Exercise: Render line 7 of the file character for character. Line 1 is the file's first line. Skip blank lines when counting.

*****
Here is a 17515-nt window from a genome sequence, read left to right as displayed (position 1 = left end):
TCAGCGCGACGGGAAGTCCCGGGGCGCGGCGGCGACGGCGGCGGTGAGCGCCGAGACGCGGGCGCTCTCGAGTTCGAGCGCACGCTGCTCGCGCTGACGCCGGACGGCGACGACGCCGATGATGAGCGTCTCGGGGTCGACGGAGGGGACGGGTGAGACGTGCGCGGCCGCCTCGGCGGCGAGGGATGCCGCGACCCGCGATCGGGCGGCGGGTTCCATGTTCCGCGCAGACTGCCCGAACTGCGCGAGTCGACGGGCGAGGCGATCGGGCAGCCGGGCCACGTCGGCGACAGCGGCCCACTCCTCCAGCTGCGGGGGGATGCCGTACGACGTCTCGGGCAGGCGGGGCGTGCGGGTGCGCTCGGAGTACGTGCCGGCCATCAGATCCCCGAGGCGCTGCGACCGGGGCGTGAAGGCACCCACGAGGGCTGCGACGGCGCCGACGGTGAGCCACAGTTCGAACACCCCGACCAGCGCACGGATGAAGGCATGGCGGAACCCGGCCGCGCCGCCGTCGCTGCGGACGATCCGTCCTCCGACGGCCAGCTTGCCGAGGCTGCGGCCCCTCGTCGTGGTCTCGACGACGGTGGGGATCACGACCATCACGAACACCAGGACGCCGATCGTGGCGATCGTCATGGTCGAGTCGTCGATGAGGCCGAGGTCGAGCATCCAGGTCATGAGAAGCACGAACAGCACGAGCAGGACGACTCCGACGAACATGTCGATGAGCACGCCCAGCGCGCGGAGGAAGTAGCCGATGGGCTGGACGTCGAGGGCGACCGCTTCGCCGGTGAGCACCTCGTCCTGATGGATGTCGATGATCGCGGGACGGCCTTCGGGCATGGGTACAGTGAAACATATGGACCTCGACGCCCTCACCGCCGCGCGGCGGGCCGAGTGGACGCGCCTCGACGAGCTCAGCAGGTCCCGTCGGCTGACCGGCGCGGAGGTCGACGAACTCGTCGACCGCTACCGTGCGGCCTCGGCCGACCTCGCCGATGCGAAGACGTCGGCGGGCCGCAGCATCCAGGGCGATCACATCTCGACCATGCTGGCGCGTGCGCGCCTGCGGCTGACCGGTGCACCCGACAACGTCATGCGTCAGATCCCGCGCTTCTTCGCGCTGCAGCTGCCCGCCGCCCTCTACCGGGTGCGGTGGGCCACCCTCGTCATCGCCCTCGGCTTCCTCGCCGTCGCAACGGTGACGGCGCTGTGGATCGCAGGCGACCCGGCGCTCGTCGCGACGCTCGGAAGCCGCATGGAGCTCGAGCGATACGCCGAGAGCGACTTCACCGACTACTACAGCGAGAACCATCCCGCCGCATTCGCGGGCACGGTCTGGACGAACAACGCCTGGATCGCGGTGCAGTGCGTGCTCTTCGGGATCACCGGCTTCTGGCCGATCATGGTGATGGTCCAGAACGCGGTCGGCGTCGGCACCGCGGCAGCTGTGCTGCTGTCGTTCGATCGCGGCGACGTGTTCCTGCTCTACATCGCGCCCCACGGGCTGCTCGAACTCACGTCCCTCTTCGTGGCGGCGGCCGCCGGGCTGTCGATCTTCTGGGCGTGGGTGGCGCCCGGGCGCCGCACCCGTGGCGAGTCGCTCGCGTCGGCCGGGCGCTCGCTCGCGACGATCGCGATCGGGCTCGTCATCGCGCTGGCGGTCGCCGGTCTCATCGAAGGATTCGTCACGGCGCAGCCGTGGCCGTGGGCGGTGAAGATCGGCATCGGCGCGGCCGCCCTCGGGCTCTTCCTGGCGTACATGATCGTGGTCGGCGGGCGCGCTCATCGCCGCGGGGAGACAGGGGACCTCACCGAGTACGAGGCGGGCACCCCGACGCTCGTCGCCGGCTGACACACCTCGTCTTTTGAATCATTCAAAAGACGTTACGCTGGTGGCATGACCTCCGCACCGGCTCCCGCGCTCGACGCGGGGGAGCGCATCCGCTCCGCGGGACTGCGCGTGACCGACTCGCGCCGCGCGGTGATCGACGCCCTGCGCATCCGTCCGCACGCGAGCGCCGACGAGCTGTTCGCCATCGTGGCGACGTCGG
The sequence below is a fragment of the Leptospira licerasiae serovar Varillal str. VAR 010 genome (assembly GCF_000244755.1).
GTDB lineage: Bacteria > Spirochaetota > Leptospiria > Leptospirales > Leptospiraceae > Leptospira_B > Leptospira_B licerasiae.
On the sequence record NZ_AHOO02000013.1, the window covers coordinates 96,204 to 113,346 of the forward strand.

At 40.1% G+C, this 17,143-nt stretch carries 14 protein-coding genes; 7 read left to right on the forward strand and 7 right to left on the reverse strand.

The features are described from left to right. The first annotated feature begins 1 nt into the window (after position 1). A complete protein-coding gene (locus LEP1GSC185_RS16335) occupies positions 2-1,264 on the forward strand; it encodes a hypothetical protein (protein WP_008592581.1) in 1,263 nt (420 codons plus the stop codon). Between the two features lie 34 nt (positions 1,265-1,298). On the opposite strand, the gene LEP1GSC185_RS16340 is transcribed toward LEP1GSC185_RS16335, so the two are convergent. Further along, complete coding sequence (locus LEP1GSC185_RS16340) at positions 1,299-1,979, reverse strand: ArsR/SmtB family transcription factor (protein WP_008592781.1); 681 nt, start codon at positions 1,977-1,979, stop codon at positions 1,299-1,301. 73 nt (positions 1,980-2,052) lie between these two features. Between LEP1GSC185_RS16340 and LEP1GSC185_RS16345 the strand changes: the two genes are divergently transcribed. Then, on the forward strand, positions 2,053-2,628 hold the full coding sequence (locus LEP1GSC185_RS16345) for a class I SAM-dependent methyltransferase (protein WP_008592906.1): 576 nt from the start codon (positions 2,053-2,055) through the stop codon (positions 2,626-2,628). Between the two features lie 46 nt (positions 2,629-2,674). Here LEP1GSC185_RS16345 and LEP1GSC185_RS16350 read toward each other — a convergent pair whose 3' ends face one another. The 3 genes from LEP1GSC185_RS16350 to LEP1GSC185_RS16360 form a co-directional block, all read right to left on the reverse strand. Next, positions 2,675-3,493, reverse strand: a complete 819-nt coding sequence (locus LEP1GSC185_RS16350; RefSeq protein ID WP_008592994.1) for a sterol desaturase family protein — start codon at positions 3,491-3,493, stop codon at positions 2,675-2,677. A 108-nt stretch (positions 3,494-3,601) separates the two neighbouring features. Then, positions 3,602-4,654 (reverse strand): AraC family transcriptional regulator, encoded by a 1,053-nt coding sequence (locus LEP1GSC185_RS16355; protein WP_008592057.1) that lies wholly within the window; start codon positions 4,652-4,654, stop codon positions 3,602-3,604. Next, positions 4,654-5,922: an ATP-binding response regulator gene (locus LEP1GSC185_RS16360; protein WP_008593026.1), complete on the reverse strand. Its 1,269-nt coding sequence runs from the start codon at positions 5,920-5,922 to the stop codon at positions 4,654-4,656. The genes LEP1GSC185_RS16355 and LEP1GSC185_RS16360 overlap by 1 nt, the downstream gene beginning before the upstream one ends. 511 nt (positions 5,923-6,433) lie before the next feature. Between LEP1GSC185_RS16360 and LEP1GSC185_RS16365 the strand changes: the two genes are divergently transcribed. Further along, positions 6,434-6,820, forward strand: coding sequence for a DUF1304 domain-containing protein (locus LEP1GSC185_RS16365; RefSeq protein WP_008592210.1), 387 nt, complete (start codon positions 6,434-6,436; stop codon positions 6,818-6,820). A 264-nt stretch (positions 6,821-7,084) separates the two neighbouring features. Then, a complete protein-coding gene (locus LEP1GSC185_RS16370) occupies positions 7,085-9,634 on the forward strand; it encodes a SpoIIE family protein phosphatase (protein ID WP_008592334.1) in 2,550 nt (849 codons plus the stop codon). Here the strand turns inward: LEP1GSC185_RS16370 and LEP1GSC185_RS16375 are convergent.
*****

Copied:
The features are described from left to right. The first annotated feature begins 1 nt into the window (after position 1). A complete protein-coding gene (locus LEP1GSC185_RS16335) occupies positions 2-1,264 on the forward strand; it encodes a hypothetical protein (protein WP_008592581.1) in 1,263 nt (420 codons plus the stop codon). Between the two features lie 34 nt (positions 1,265-1,298). On the opposite strand, the gene LEP1GSC185_RS16340 is transcribed toward LEP1GSC185_RS16335, so the two are convergent. Further along, complete coding sequence (locus LEP1GSC185_RS16340) at positions 1,299-1,979, reverse strand: ArsR/SmtB family transcription factor (protein WP_008592781.1); 681 nt, start codon at positions 1,977-1,979, stop codon at positions 1,299-1,301. 73 nt (positions 1,980-2,052) lie between these two features. Between LEP1GSC185_RS16340 and LEP1GSC185_RS16345 the strand changes: the two genes are divergently transcribed. Then, on the forward strand, positions 2,053-2,628 hold the full coding sequence (locus LEP1GSC185_RS16345) for a class I SAM-dependent methyltransferase (protein WP_008592906.1): 576 nt from the start codon (positions 2,053-2,055) through the stop codon (positions 2,626-2,628). Between the two features lie 46 nt (positions 2,629-2,674). Here LEP1GSC185_RS16345 and LEP1GSC185_RS16350 read toward each other — a convergent pair whose 3' ends face one another. The 3 genes from LEP1GSC185_RS16350 to LEP1GSC185_RS16360 form a co-directional block, all read right to left on the reverse strand. Next, positions 2,675-3,493, reverse strand: a complete 819-nt coding sequence (locus LEP1GSC185_RS16350; RefSeq protein ID WP_008592994.1) for a sterol desaturase family protein — start codon at positions 3,491-3,493, stop codon at positions 2,675-2,677. A 108-nt stretch (positions 3,494-3,601) separates the two neighbouring features. Then, positions 3,602-4,654 (reverse strand): AraC family transcriptional regulator, encoded by a 1,053-nt coding sequence (locus LEP1GSC185_RS16355; protein WP_008592057.1) that lies wholly within the window; start codon positions 4,652-4,654, stop codon positions 3,602-3,604. Next, positions 4,654-5,922: an ATP-binding response regulator gene (locus LEP1GSC185_RS16360; protein WP_008593026.1), complete on the reverse strand. Its 1,269-nt coding sequence runs from the start codon at positions 5,920-5,922 to the stop codon at positions 4,654-4,656. The genes LEP1GSC185_RS16355 and LEP1GSC185_RS16360 overlap by 1 nt, the downstream gene beginning before the upstream one ends. 511 nt (positions 5,923-6,433) lie before the next feature. Between LEP1GSC185_RS16360 and LEP1GSC185_RS16365 the strand changes: the two genes are divergently transcribed. Further along, positions 6,434-6,820, forward strand: coding sequence for a DUF1304 domain-containing protein (locus LEP1GSC185_RS16365; RefSeq protein WP_008592210.1), 387 nt, complete (start codon positions 6,434-6,436; stop codon positions 6,818-6,820). A 264-nt stretch (positions 6,821-7,084) separates the two neighbouring features. Then, a complete protein-coding gene (locus LEP1GSC185_RS16370) occupies positions 7,085-9,634 on the forward strand; it encodes a SpoIIE family protein phosphatase (protein ID WP_008592334.1) in 2,550 nt (849 codons plus the stop codon). Here the strand turns inward: LEP1GSC185_RS16370 and LEP1GSC185_RS16375 are convergent.